Activists Launch Campaign Against China's Yulin Dog Meat Festival

Activists Launch Campaign Against China’s Yulin Dog Meat Festival

This article contains some distressing images of animal cruelty.

Animal rights activists have made the headlines often recently. From protests where activists have chained themselves to slaughter machines and demonstrations with activists locking themselves in cages to highlight the conditions in which animals are kept, animal rights activism seems to be on the increase.

The annual Yulin Dog Meat Festival in China is no exception. This controversial festival sees 15,000 dogs beaten, tortured and killed for their meat over a ten-day period.

Image source: the Independent

The Yulin Festival is currently underway with animal welfare activists calling for a ban on the festival, after footage was leaked showing dogs being killed with blow-torches. The festival began in 2010 in the province of Yulin as traditional folklore believes that eating dog meat and lychees helps to stave off heat in the summer months. However, many people feel the festival is about little more than animal cruelty!

Prior to the festival’s founding, China had no recognized tradition of eating dog meat in the city of Yulin. But China does have a dog and cat meat industry, despite the majority of people in China refusing to eat dog and cat meat. Approximately £10 million of dogs are sold for their meat annually with criminal gangs stealing much loved pets to sell on as dog meat.

In response to the Yulin Dog Meat Festival, 1.5 million people have signed a petition to place a ban on the cruel festival that sees so many animals beaten, tortured and killed every year. The petition was started by activist agencies Care2 and Humane Society International in response to the horrifying practices involved in animal cruelty during the festival.

Claire Bass, the executive director of charity Humane Society International UK, said it was time to end this cruel tradition. In a statement, she said:

“The dog meat trade in China is first and foremost about crime and cruelty.” On the dog meat trade at large, she said: “The Yulin festival is one small but distressing example of an unspeakably cruel trade run by dog thieves and sellers who routinely steal pets in broad daylight using poison darts and rope nooses, defy public health and safety laws, and cause horrendous suffering, all for a meat that most people in China don’t consume.”

Image source: the Independent

Many of the animals sold as meat in the Yulin Dog Meat Festival are assumed to be strays or stolen pets snatched from the streets, according to HSI. The animals are kept in pens inside the city and are subject to mistreatment and cruelty prior to being slaughtered inhumanely for sale at the meat markets in Yulin.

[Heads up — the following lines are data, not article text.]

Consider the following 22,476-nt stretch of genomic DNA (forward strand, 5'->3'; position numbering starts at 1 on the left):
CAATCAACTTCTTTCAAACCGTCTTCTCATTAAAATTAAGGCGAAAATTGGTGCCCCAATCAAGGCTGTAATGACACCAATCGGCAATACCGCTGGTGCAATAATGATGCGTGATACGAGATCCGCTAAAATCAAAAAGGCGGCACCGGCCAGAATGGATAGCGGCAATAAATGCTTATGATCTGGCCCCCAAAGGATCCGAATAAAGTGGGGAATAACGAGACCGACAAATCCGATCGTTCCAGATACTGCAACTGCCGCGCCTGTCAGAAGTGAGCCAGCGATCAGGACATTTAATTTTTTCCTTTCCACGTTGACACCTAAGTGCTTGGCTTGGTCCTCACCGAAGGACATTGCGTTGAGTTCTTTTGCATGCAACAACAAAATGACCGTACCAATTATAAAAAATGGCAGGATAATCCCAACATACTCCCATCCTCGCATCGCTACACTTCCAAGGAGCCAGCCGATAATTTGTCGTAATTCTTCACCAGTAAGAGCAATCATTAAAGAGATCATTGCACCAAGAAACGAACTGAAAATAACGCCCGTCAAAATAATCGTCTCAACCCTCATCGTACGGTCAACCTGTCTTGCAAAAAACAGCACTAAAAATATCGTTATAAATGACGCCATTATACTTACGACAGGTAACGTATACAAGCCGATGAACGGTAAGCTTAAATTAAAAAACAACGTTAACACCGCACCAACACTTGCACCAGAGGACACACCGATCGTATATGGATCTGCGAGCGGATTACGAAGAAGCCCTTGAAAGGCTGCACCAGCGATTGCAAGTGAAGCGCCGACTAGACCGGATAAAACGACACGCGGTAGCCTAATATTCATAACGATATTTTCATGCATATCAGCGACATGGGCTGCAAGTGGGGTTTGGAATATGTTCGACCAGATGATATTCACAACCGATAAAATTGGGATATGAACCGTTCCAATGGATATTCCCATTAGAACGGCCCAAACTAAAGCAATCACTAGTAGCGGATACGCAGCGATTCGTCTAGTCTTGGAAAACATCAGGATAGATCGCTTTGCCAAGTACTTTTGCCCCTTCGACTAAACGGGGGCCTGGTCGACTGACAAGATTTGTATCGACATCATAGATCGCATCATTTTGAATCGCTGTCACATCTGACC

The petition has gained the support of numerous celebrities as well as international charities and animal rights activists.

British actress and dog-lover Dame Judi Dench gave her full support to the campaign to end the Yulin Dog Meat Festival. In a statement against the festival, she said:

“It fills me with sadness to think that the Yulin Dog Meat Festival is just around the corner again. So I wanted to send this message as a symbol of my solidarity with all the thousands of people in China against the dog meat trade, who love their dogs and cats just as much as we do, but who go through the awful heart ache of having them stolen by dog thieves. I cannot imagine the suffering of those poor dogs, and I hope very much that one day soon this cruel trade will end.”

Image source: AFP

Other celebrities to support the petition to end the Yulin Dog Meat Festival include Ricky Gervais and Simon Cowell, who has made large donations to shut down the dog meat industry.

The petition with its 1.5 million signatures and Dame Judi Dench’s statement was delivered to the Chinese Embassy in London at the start of the Yulin Festival.

The RSPCA’s International department is also involved in calling for an end to the festival. Head of RSPCA International Paul Littlefair said that although the Chinese law on the sale of dog and cat meat is yet to be changed, there is growing opposition to the dog meat trade and to the Yulin Dog Meat Festival. Activists are hopeful that the festival will come to an end soon.

Littlefair said:

“The Yulin Dog Meat Festival is one of the high-profile reasons why the RSPCA is working closely with the Chinese authorities to help address animal cruelty.”

Five days before the start of this year’s Yulin Dog Meat Festival, Chinese activists rescued 62 dogs from a slaughterhouse in Yulin. The animals are now being cared for by HSI at an animal shelter.



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